• Entities – this will help you understand if there is a specific entity which is performing poorly. This might happen if you have two instances of the same base object but one of them is in a different state which is causing a different logic or calculation flow.
• Module Operations – this view will enable you to see more details regarding CPU consumed by different operations your component is performing.
For this article we will create a simple scenario with multiple Ambulance objects following a route and a controlled Cessna172F on the runway. The Cessna was modified to include a new component that was created for the demo. When running the scenario it is obvious that there is a performance issue since the frame rate is very low – average ~20FPS:
Once activating the profiler (using the toggle button), the profiler starts to collect data and populates the lists. In the image below you can see the All Modules view with the sort set to the last 20 seconds average descending.:
As you can see in the image above, it is also possible to view a visual comparison using a simple line graph of the selected items in the data table. It is also clear that the engine is one of the two major consumers of CPU time (you will see why later on). The other major consumer is our newly added component – DemoComponent.
Before we investigate the new component, let’s review the different available views. The image below shows the CPU load by base object type. You can see that the Cessna is the major CPU consumer:
The image below shows the data by entities (an entity is an instance of a base object):
The next image shows all the components (logic and output). Once again, it is clear that our component is consuming CPU:
The most important view is the Module Operations view. Here you can investigate the specific operations your component is performing and see the CPU consumption distribution to identify the bottlenecks. In the image below you can see the Engine module breakdown. You can see that the most consuming operation is called [Update] update Scenes. This is the phase that the graphics engine is rendering all the scenes and cameras and will always be the major consumer (since we are discussing frame time percentage and not time).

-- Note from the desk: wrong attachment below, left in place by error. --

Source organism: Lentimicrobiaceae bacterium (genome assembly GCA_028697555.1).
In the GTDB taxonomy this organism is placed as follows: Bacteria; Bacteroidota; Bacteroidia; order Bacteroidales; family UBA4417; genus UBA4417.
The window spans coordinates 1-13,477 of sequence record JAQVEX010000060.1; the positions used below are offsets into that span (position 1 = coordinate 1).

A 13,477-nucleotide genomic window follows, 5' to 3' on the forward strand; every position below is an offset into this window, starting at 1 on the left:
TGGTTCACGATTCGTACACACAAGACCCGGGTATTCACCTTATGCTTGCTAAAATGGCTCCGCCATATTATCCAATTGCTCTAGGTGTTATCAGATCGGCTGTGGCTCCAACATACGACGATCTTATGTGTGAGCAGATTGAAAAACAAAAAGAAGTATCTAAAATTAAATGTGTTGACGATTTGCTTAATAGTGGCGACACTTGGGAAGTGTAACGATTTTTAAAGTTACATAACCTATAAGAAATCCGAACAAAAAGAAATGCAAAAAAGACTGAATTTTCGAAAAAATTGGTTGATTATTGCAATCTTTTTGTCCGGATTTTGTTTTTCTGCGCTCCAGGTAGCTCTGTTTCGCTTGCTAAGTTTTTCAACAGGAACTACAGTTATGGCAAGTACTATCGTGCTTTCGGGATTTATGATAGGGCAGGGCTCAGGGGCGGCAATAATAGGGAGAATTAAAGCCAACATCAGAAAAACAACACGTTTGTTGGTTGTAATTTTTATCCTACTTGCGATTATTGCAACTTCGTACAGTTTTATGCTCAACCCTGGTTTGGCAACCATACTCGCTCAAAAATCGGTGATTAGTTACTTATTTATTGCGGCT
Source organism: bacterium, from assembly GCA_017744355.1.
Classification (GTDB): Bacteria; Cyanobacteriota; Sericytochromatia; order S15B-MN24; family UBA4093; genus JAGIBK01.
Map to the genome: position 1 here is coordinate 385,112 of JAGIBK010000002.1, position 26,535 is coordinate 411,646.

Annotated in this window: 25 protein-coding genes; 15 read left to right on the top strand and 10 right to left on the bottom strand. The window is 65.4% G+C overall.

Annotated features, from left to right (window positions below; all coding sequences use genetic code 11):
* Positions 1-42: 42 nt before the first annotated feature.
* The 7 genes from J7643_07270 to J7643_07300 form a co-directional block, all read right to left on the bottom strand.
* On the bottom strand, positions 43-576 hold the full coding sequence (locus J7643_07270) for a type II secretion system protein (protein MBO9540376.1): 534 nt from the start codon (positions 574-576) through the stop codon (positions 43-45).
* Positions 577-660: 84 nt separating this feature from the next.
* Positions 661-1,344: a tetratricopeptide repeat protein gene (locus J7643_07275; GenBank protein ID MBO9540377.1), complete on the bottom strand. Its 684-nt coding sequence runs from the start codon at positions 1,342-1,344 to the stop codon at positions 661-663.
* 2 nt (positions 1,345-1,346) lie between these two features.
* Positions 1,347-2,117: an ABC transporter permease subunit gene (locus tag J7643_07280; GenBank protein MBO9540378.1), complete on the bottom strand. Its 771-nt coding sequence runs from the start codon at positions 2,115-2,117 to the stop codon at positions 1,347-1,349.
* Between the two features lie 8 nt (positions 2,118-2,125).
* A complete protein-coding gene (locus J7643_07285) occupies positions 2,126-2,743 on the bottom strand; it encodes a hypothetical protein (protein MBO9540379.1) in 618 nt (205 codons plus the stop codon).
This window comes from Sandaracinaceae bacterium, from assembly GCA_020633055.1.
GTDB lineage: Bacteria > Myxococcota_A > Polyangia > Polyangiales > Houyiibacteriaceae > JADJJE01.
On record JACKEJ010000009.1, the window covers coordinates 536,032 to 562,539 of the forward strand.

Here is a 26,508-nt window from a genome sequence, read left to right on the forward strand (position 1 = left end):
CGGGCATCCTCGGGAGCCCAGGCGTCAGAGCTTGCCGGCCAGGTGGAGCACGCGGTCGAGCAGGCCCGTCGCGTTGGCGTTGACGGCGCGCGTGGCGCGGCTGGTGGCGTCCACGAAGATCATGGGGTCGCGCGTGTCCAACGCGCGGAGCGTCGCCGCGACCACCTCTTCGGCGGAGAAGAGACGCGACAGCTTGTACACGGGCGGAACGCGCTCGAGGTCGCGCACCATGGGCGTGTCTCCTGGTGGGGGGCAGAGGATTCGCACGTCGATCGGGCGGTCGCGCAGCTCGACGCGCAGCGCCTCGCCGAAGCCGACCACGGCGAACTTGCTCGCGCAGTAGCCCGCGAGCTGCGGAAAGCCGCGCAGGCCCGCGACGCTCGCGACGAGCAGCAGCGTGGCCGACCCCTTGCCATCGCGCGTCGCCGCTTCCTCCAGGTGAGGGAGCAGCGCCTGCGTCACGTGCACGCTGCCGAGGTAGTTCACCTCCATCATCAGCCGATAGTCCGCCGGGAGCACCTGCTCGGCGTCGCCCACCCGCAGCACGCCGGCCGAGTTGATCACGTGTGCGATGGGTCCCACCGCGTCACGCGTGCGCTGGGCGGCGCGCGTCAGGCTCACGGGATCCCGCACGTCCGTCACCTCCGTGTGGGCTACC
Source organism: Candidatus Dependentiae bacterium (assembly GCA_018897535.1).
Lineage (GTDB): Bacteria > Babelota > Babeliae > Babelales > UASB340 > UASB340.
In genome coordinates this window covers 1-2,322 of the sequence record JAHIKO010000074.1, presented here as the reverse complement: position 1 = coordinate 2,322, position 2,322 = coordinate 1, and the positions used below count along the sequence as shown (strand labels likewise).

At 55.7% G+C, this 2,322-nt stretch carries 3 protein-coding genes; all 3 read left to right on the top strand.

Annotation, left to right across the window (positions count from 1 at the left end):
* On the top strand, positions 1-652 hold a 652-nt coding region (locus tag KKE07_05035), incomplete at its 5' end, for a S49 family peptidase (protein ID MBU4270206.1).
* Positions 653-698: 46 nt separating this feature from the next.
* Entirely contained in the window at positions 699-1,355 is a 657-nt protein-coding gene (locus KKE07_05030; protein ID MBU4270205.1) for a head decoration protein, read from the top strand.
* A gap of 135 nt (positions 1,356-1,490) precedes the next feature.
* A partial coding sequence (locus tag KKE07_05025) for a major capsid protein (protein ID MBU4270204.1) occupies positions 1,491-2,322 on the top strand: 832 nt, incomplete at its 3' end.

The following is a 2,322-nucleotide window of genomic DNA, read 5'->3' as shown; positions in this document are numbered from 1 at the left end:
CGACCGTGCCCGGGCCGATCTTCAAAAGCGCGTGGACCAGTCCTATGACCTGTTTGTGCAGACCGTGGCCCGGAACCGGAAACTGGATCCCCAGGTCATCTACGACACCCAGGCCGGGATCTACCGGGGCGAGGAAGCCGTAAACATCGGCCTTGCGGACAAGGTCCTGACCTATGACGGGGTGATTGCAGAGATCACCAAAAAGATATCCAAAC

The next image shows the breakdown for our component. Since we are using the default registered operations, there is still a lot to discover, but you can easily see that the update method/operation is consuming a lot of CPU. There is also a callback operation that we will notice later on.
When you review the code you can see that there is a single call to another method. Usually the code will be much more complicated and this is a simplified example for obvious reasons:
And the implementation below:
In order to use the profiler full capabilities, add an include directive to your code file:
Wrap the suspected code segment using these macro calls:
Build and run the scenario. You will see the new operation added to the list:
You may also notice that the CPU consumption of the update operation is now minor. This is happening because of the fact that there are nested macro calls and the profiler will only show the operation exclusive CPU consumption. Let’s add some more macro calls in the next suspected method. Notice the nesting of macros (it should be pretty obvious now why it is consuming CPU time…)
Review the new output below:
See the code segment below and it should be clear why there was another entry under the callback function for attribute change:
Using the techniques described in this article it should be possible to pin point a performance issue up to a single line of code.